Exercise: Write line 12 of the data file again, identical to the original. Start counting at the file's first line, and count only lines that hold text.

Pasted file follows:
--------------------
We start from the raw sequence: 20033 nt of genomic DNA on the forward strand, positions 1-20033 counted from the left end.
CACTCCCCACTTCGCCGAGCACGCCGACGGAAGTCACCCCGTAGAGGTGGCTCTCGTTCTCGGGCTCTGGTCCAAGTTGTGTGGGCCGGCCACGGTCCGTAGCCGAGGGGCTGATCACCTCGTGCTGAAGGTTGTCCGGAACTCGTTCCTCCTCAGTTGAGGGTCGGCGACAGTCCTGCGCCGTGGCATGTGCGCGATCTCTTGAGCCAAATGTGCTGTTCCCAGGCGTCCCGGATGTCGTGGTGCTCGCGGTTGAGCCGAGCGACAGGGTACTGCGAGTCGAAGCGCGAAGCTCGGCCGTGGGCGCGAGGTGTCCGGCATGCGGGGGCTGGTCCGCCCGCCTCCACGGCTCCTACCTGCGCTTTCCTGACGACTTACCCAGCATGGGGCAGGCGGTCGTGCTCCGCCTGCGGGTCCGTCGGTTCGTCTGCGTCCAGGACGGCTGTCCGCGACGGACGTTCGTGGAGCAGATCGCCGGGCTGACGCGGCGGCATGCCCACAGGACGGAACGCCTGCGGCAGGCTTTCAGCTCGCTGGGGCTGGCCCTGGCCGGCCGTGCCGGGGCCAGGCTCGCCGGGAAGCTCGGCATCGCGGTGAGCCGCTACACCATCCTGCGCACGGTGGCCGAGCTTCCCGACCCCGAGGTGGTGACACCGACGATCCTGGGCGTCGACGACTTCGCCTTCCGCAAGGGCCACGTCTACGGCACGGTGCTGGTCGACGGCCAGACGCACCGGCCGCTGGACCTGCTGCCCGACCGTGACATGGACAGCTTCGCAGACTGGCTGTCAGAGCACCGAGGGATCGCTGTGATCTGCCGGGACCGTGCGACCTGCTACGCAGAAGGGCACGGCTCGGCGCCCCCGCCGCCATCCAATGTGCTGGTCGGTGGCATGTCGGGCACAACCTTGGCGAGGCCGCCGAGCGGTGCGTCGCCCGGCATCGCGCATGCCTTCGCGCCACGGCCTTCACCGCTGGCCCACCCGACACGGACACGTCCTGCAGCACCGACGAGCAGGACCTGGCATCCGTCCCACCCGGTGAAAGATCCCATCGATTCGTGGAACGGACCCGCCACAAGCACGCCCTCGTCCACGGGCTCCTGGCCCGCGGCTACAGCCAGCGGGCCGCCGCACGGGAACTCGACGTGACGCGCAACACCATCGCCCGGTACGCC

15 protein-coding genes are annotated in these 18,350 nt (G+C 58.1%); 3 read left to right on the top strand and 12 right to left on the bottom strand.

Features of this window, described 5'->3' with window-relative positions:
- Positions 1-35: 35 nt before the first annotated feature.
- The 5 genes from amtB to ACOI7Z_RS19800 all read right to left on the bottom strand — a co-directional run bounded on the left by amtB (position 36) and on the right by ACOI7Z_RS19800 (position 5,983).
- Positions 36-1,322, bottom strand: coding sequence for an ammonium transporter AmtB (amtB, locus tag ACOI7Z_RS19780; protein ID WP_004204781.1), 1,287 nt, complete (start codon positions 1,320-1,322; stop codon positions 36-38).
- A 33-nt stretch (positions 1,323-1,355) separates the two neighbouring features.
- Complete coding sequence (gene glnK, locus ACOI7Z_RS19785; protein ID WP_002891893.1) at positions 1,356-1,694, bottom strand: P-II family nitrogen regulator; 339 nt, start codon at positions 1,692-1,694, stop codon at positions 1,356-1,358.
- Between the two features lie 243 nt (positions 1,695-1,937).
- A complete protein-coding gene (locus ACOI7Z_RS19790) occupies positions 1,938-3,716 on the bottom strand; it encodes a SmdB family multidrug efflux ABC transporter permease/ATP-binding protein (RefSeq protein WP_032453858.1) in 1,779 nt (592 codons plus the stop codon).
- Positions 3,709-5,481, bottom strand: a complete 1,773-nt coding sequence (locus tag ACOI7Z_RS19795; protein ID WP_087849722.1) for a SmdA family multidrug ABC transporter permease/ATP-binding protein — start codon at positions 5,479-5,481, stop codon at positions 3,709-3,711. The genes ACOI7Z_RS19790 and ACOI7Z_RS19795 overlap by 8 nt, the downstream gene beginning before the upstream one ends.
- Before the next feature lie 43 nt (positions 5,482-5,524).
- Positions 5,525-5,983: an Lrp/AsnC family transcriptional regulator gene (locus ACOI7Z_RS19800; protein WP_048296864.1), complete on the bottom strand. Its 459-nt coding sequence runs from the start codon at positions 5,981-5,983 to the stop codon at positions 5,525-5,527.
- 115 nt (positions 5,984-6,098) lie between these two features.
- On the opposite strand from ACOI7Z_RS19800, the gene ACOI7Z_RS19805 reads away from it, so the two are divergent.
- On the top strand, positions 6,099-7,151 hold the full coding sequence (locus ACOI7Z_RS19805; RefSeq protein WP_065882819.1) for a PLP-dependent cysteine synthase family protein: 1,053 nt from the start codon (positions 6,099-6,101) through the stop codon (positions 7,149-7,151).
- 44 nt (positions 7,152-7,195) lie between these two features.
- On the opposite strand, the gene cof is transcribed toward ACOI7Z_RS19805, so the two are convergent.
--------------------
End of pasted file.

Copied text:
- Positions 3,709-5,481, bottom strand: a complete 1,773-nt coding sequence (locus tag ACOI7Z_RS19795; protein ID WP_087849722.1) for a SmdA family multidrug ABC transporter permease/ATP-binding protein — start codon at positions 5,479-5,481, stop codon at positions 3,709-3,711. The genes ACOI7Z_RS19790 and ACOI7Z_RS19795 overlap by 8 nt, the downstream gene beginning before the upstream one ends.